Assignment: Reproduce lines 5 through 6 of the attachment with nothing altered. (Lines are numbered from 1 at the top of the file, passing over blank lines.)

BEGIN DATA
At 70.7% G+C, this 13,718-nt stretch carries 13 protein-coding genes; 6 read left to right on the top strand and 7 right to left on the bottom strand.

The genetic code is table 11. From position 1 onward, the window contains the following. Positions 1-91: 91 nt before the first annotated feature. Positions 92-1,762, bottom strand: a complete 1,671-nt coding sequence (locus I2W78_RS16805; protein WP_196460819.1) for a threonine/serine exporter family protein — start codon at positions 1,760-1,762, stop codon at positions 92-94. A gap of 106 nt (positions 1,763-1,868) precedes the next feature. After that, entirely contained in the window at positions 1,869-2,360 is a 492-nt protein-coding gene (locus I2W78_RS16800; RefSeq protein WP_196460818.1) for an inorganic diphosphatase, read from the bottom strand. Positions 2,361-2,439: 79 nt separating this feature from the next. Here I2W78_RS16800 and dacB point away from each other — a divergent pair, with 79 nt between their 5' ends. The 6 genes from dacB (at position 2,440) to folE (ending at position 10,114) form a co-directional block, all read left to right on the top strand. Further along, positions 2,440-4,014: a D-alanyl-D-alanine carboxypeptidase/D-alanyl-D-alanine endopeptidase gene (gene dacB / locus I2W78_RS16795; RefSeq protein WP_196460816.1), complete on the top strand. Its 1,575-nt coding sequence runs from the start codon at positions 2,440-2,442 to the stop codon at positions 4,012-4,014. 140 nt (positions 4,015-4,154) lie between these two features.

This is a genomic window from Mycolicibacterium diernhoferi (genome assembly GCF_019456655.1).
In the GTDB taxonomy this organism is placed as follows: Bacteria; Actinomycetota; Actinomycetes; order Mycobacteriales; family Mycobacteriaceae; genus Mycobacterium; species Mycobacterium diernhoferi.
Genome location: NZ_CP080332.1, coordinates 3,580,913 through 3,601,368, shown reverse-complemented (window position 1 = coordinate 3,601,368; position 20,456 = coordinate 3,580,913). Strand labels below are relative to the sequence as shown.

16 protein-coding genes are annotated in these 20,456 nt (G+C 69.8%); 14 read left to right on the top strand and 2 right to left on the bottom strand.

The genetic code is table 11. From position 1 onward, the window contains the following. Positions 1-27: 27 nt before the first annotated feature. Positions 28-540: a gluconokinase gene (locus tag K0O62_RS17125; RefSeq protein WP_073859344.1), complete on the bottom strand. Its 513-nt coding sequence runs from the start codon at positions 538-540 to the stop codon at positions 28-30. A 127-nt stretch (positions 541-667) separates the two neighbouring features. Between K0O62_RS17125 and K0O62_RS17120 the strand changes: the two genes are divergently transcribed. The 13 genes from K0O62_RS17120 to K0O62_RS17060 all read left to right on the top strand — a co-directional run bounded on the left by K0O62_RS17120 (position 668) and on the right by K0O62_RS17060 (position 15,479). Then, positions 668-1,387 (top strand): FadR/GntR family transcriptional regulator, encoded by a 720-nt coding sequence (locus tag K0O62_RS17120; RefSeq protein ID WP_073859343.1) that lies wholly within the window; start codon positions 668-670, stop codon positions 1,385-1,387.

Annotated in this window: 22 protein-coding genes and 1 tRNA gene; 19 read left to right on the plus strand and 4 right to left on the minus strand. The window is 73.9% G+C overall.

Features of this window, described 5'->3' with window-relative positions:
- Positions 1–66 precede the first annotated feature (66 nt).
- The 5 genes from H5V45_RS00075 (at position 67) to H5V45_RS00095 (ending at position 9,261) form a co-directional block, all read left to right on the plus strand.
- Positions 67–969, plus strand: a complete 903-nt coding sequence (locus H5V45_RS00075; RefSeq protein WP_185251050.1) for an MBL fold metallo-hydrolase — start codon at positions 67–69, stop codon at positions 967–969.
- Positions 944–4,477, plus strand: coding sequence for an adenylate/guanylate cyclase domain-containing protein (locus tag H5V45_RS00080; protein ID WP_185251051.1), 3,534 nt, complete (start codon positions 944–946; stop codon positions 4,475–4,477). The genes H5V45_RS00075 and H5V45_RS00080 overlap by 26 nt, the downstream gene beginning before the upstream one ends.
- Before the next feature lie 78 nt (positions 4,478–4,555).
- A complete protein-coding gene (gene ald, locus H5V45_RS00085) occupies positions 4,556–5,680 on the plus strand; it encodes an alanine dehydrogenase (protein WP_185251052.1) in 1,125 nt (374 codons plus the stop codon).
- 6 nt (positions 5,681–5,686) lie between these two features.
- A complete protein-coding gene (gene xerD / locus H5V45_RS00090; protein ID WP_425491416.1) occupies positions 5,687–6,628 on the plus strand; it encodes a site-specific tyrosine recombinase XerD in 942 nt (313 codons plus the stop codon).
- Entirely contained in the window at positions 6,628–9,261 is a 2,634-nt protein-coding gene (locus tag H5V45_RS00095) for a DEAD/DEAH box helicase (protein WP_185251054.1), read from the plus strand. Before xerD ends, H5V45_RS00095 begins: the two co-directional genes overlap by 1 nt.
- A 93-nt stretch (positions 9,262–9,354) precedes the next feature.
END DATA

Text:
Genome location: NZ_CP080332.1, coordinates 3,580,913 through 3,601,368, shown reverse-complemented (window position 1 = coordinate 3,601,368; position 20,456 = coordinate 3,580,913). Strand labels below are relative to the sequence as shown.

16 protein-coding genes are annotated in these 20,456 nt (G+C 69.8%); 14 read left to right on the top strand and 2 right to left on the bottom strand.